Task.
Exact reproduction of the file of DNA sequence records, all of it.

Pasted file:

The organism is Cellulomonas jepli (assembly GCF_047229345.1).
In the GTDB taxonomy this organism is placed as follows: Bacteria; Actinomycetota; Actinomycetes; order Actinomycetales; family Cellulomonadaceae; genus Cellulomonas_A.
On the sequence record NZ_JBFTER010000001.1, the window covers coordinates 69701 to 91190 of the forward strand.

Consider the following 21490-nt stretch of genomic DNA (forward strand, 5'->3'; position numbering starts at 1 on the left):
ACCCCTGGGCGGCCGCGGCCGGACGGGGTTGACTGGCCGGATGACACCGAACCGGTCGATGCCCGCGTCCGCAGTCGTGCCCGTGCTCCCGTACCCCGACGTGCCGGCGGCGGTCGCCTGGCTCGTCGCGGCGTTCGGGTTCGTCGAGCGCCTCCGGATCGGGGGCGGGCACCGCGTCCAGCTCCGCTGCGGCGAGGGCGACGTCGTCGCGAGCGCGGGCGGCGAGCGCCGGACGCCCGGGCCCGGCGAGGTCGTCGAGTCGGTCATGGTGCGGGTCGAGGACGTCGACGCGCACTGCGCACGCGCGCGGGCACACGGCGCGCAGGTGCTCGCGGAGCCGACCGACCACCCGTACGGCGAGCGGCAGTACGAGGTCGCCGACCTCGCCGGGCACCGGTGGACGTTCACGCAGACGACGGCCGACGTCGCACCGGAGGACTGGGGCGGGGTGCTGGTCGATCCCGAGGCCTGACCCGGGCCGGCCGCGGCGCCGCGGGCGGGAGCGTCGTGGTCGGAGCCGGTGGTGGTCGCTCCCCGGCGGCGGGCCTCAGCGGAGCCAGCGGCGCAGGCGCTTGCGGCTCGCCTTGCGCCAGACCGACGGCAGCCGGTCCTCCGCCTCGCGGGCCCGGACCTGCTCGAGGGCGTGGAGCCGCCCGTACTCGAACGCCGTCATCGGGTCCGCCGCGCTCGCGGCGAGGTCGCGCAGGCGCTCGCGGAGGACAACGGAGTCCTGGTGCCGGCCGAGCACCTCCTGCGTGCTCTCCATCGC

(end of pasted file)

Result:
The organism is Cellulomonas jepli (assembly GCF_047229345.1).
In the GTDB taxonomy this organism is placed as follows: Bacteria; Actinomycetota; Actinomycetes; order Actinomycetales; family Cellulomonadaceae; genus Cellulomonas_A.
On the sequence record NZ_JBFTER010000001.1, the window covers coordinates 69701 to 91190 of the forward strand.

Consider the following 21490-nt stretch of genomic DNA (forward strand, 5'->3'; position numbering starts at 1 on the left):
ACCCCTGGGCGGCCGCGGCCGGACGGGGTTGACTGGCCGGATGACACCGAACCGGTCGATGCCCGCGTCCGCAGTCGTGCCCGTGCTCCCGTACCCCGACGTGCCGGCGGCGGTCGCCTGGCTCGTCGCGGCGTTCGGGTTCGTCGAGCGCCTCCGGATCGGGGGCGGGCACCGCGTCCAGCTCCGCTGCGGCGAGGGCGACGTCGTCGCGAGCGCGGGCGGCGAGCGCCGGACGCCCGGGCCCGGCGAGGTCGTCGAGTCGGTCATGGTGCGGGTCGAGGACGTCGACGCGCACTGCGCACGCGCGCGGGCACACGGCGCGCAGGTGCTCGCGGAGCCGACCGACCACCCGTACGGCGAGCGGCAGTACGAGGTCGCCGACCTCGCCGGGCACCGGTGGACGTTCACGCAGACGACGGCCGACGTCGCACCGGAGGACTGGGGCGGGGTGCTGGTCGATCCCGAGGCCTGACCCGGGCCGGCCGCGGCGCCGCGGGCGGGAGCGTCGTGGTCGGAGCCGGTGGTGGTCGCTCCCCGGCGGCGGGCCTCAGCGGAGCCAGCGGCGCAGGCGCTTGCGGCTCGCCTTGCGCCAGACCGACGGCAGCCGGTCCTCCGCCTCGCGGGCCCGGACCTGCTCGAGGGCGTGGAGCCGCCCGTACTCGAACGCCGTCATCGGGTCCGCCGCGCTCGCGGCGAGGTCGCGCAGGCGCTCGCGGAGGACAACGGAGTCCTGGTGCCGGCCGAGCACCTCCTGCGTGCTCTCCATCGC